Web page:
Part one of a three-part following Erin Lupardus on her journey as an American Fulbright Scholar studying Baroque cello in Europe.
I was a sophomore in college when a seemingly simple question roused in me a burning curiosity for Baroque music. While discussing the bowings in my beloved Hugo Becker edition of Bach Cello Suite No. 3, Bourrée, I asked my cello professor, Dr. Eric Edberg, “Is it okay if I play it with this bowing anyway?” Dr. Edberg laughed and answered, “Only if you don’t mind any professional cellist rolling their eyes at you.” Though at the time I was greatly offended by the idea that a simple bowing choice could potentially cause others to dismiss me as a qualified musician, I accepted the fact that I had been learning the Suites with historically inaccurate bowings. With a “better” edition in hand, I had to relearn every movement, lest Bach roll in his grave at my ignorance. Yet, I also quickly discovered that there is no such thing as the perfect Bach Suite edition because there is no original manuscript, and the Anna Magdalena Bach manuscript contains many errors and unclear bowings. I was irritated. I liked when music told me what to do, how to make phrases, what dynamics to play, what the bowings should be! What was “right”? How could anyone really know how to play these Suites, anyway?
I owe the most fulfilling experiences of my undergraduate career to this frustrating experience. Having realized that I actually knew very little about Baroque performance practice, I spent much of my undergraduate career in pursuit of my own research on the topic. In a delighted frenzy, I researched Performance Practice of the Bach Suites for my Music History final project, analyzed and wrote my final Music Theory paper on the Suite No. 3 Courante, learned Buxtehude and Frescobaldi on the organ, and performed in a Bach and Purcell Christmas concert under the baton of a dear friend and fellow Baroque enthusiast. Yet these endeavors could not satisfy my need for the “authentic,” so I decided to study in the capital of the Western Music world, Vienna.
My semester abroad in Austria proved both enchanting and eye-opening. A historical performance practice course spurred my development as a musician and critical thinker. Through this class, I saw and heard the early Baroque Wöckherl organ, which is still in its original meantone temperament, met and observed an early music luthier in his shop, and visited the Neue Burg in the Vienna Hofburg, home to the world’s most important collection of Baroque instruments. However, the end of my time abroad came too quickly, and I resolved to return to my second home as soon as possible and pursue Baroque cello as a full-time focus of study.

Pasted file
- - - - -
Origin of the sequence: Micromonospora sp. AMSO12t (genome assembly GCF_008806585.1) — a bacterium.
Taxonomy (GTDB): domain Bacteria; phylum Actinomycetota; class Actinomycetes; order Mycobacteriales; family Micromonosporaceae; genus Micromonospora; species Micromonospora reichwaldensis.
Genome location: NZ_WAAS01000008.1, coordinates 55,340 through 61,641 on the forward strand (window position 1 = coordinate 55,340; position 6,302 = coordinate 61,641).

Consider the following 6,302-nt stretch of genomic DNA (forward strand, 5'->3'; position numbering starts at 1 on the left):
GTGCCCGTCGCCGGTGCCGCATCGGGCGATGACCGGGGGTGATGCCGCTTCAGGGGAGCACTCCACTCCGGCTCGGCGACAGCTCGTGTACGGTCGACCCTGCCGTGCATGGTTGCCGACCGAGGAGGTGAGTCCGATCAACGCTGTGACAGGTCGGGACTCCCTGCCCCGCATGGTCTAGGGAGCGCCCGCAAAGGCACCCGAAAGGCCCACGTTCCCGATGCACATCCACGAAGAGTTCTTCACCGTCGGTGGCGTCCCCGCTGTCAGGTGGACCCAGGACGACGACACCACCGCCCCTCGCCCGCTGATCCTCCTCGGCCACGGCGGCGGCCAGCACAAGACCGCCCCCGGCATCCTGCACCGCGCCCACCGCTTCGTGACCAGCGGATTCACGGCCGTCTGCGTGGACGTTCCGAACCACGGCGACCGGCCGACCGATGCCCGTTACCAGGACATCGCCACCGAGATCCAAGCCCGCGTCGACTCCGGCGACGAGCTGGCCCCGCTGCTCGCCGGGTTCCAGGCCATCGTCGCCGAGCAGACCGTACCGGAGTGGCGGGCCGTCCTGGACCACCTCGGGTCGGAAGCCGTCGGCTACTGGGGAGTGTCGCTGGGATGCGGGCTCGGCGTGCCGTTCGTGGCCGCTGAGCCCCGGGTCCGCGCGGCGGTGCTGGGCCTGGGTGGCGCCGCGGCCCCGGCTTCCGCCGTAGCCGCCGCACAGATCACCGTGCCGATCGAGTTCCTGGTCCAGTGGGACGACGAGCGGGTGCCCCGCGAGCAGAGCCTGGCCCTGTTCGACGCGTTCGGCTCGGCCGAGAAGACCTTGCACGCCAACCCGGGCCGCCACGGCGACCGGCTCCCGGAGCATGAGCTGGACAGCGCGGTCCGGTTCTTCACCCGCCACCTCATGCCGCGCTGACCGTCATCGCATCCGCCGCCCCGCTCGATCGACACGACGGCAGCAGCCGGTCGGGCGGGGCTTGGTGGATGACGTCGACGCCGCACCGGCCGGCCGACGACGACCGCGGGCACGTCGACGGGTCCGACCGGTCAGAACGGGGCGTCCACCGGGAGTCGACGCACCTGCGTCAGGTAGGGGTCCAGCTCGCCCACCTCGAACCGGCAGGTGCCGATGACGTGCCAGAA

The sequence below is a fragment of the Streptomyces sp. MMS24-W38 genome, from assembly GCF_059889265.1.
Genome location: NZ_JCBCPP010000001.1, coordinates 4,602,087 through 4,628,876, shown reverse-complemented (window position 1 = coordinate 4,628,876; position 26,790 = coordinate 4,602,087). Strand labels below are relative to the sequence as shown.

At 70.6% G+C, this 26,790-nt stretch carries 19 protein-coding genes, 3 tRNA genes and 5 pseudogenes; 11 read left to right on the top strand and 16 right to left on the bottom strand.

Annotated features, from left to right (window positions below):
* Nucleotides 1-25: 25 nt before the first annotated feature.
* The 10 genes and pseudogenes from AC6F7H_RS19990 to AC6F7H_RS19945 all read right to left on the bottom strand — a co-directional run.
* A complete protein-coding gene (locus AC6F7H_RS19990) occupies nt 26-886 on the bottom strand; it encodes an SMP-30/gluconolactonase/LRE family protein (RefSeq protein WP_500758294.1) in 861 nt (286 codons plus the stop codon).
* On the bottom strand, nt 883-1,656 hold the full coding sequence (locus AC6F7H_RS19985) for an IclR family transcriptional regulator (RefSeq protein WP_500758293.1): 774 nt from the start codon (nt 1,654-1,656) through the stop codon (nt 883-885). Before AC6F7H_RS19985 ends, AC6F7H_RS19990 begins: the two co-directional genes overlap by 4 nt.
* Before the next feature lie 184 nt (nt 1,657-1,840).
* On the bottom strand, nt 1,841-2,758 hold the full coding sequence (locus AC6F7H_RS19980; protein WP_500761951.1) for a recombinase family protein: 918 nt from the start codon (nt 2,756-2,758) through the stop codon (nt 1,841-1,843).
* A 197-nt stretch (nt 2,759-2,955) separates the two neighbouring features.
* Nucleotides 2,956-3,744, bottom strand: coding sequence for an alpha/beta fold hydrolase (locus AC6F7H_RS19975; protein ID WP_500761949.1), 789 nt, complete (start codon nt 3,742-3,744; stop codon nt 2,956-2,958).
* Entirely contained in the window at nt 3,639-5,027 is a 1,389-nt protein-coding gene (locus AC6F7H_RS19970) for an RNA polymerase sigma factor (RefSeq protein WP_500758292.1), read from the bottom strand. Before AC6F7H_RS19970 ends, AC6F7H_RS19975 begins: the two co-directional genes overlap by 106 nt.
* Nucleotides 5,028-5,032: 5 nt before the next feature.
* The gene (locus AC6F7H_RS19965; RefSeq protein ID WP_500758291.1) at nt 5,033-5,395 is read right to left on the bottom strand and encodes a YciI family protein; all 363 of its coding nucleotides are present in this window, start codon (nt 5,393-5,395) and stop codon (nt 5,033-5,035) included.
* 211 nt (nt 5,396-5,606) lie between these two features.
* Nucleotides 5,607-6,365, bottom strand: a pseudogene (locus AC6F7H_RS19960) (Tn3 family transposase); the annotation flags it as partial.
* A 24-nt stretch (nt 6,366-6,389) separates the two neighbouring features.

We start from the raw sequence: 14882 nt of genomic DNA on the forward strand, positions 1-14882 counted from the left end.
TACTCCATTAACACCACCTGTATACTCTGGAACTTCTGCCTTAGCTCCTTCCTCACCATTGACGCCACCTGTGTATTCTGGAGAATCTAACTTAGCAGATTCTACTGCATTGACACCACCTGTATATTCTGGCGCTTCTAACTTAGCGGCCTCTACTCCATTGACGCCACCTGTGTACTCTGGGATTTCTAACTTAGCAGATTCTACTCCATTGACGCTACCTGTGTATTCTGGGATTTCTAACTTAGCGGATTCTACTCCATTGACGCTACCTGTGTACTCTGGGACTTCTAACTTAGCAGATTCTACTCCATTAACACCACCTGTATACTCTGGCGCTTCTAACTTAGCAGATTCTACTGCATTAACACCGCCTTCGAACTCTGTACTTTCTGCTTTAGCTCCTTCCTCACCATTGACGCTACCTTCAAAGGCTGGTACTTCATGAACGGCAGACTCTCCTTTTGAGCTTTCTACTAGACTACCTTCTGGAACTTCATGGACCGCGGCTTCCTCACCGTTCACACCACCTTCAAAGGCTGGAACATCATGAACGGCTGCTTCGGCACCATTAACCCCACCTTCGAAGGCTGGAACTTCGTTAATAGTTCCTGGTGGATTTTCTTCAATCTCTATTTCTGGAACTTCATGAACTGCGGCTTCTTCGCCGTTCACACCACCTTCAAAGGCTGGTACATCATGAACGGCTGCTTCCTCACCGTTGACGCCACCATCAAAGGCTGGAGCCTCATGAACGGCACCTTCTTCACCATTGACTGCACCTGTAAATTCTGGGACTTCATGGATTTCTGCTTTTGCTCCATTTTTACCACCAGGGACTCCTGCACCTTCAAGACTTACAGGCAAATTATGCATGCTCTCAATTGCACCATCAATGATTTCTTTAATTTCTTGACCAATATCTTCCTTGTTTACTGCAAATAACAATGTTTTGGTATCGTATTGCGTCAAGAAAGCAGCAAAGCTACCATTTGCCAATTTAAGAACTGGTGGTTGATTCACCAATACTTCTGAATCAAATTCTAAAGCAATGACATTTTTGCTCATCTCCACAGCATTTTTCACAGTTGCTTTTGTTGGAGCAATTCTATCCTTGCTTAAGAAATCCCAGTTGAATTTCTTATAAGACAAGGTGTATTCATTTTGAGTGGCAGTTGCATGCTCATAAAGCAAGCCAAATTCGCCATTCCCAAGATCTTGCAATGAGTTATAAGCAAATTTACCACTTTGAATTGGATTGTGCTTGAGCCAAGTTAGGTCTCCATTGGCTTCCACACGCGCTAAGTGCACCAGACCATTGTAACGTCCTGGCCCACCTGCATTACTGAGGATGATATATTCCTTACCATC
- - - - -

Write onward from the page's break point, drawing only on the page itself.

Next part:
With a borrowed bow and a “makeshift” Baroque cello in hand, I took lessons with Joanna Blendulf of the Indiana University Jacobs School of Music while concurrently finishing my degree in modern cello at DePauw University. I applied for and was awarded a Fulbright US Student grant to research Baroque music at the Anton Bruckner Privatuniversität (ABPU) and teach English in Linz, Austria. Overjoyed, I purchased my own Baroque setup and prepared to immerse myself in Austria’s Baroque world.
I will enroll in the Baroque cello master’s program at ABPU, attend as many concerts as possible, and explore ABPU’s affiliated private collections, where I hope to assist in uncovering, researching, editing, and publishing as yet undiscovered Baroque works. I also plan to attend workshops given by guest artists at ABPU, including the musicians of L’Orfeo Baroque Orchestra. I am extremely eager to satiate my desire to know more about this realm of music that has always seemed just out of my reach of understanding, and I look forward to discovering at long last how to realize Bach’s music with my own (historically-informed) voice.
The next installment of Erin’s journey will be available March 2019 during Early Music Month.
Having enjoyed performing in classical, contemporary, and Broadway settings, promising young cellist Erin Lupardus embarks on a newfound journey into the Baroque world. While studying abroad in Vienna, she was enthralled by a Historical Performance Practice course and yearned to know more about this captivating chapter of music history. She received a Fulbright US Student grant to research Baroque music and teach English in Linz, Austria for the 2018-2019 academic year.
Though a native Oklahoman, she earned her Bachelor of Music in Cello Performance and German, magna cum laude, at DePauw University in Indiana and currently studies Baroque cello at the Anton Bruckner Privatuniversität in Austria. She has studied with Claire Pottinger-Schmidt, Joanna Blendulf, Dr. Eric Edberg, Josef Luitz, Tomasz Zięba, and Dr. Jonathan Ruck. Lupardus is passionate about the arts in all forms and seeks to bridge cultural gaps through creative expression.